Masked Artist Boosts Mental Health

Sometime this past Tuesday morning, cheerful messages mysteriously began appearing on the sidewalks outside some of Bell’s mental health program  locations. As the day advanced, staff and residents were delighted to open the door and step outside to see yellow suns, rainbows, flowers, and balloons drawn with sidewalk chalk.

As word spread from one residential home and apartment building to the next, everyone was wondering how these happy greetings got to be there. Even the sidewalk at Oasis House was decorated, cheering staff who have been coming in to create engaging online content for clubhouse members while they are unable to meet in person.


Arriving early in the mornings and working quietly, the ‘mystery chalker’ had escaped being found out but was sending photos by email to members of Bell’s community engagement team. Not to gain attention, but to share some of the joy.  And they found out that the artist-in-question was going to strike again bright and early on Thursday morning.

So it was that Kris Stroup, director of Bell’s mental health services department was literally caught in the act – at ACT (the Assertive Community Treatment program office) – mask on her face and a bucket of sidewalk chalk in her hand.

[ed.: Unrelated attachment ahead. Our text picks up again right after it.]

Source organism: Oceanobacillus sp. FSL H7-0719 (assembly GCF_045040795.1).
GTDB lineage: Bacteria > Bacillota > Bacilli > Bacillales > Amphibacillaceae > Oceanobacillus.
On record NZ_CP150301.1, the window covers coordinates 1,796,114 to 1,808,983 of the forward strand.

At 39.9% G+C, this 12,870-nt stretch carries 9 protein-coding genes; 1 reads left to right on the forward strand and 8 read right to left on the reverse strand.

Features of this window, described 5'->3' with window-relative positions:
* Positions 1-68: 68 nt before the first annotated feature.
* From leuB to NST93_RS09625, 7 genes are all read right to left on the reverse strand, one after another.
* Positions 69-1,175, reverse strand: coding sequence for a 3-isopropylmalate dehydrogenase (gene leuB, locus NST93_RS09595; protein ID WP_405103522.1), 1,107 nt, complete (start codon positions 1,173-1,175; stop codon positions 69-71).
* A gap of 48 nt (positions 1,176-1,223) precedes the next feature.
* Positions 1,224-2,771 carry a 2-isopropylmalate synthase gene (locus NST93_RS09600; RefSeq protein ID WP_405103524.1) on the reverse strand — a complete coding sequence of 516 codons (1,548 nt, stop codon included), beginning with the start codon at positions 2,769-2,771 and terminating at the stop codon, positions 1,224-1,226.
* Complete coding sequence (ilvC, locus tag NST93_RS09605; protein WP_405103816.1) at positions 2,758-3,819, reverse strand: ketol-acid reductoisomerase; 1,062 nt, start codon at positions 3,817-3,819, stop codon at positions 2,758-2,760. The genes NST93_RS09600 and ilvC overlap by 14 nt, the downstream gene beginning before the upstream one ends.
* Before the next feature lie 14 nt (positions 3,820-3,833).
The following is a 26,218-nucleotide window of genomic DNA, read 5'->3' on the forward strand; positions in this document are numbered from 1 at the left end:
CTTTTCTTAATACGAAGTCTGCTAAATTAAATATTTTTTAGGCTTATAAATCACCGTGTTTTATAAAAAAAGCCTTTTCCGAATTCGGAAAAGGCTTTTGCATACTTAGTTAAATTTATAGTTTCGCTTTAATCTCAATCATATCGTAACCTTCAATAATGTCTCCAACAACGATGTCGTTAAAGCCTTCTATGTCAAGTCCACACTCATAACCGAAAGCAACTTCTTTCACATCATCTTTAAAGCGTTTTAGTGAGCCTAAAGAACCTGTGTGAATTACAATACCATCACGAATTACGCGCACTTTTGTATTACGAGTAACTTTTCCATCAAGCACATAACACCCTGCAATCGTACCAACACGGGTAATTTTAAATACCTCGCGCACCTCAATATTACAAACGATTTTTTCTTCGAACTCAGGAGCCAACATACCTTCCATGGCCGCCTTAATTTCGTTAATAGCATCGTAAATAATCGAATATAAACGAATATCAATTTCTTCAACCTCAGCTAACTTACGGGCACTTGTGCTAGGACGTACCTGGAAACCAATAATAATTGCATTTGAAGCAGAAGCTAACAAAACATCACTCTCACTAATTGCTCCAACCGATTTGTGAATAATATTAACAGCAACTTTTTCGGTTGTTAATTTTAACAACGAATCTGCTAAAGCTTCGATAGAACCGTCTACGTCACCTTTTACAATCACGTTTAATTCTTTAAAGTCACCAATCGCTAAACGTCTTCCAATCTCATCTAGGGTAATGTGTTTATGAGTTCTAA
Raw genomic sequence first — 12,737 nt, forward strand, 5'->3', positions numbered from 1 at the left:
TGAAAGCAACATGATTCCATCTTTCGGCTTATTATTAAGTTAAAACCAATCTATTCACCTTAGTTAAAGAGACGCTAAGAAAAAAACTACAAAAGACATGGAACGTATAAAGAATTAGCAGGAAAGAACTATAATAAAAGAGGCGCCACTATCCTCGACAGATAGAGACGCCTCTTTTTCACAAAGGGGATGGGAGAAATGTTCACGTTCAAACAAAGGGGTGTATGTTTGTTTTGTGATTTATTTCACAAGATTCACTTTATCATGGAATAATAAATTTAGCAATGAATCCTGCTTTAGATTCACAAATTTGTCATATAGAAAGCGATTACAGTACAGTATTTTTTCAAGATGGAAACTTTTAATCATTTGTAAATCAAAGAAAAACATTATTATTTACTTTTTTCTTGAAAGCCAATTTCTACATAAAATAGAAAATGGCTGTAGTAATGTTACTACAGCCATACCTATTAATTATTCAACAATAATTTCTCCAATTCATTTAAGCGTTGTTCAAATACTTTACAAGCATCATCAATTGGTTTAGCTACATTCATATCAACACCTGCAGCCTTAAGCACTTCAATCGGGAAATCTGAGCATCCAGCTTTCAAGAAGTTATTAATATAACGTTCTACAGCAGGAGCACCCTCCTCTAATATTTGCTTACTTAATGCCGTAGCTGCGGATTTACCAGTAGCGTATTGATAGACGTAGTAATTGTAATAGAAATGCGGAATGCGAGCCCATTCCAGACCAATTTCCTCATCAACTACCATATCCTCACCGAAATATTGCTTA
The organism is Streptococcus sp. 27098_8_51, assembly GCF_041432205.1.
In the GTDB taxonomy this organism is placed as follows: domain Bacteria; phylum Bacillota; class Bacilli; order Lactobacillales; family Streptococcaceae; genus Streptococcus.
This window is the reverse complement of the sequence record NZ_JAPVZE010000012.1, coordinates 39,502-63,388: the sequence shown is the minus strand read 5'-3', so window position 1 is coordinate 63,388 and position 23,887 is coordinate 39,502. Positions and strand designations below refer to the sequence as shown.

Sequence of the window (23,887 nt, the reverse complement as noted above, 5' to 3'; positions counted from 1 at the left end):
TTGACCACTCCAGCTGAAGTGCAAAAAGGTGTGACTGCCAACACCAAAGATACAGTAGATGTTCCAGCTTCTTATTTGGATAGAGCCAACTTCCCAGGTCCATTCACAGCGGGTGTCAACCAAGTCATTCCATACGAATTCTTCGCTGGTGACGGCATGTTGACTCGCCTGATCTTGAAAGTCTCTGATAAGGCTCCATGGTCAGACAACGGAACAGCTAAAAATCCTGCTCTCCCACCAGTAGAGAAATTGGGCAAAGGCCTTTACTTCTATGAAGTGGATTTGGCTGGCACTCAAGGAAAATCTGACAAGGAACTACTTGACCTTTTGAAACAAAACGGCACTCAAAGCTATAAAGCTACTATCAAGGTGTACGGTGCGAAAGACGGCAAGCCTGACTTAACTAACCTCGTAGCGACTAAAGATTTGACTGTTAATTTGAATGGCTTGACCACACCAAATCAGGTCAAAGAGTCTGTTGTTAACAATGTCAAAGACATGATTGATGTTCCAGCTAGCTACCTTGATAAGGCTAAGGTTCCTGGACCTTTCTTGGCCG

Kris and her family had been cleaning out the garage over the weekend, she said, when she came across the tub of chalk, leftover from when her kids were little. Remembering how much fun it was, and thinking about all the posts she’s seen on Facebook recently of people decorating sidewalks, the idea soon came to mind that she would translate her feelings of love and support for the MH staff and service users into something they could see.

“I wanted to do something to lift their spirits and give them something to smile about,” she said. “And, truth be told, it ended up making me feel good, too.”

What a perfect way to kick off Mental Health Awareness Month.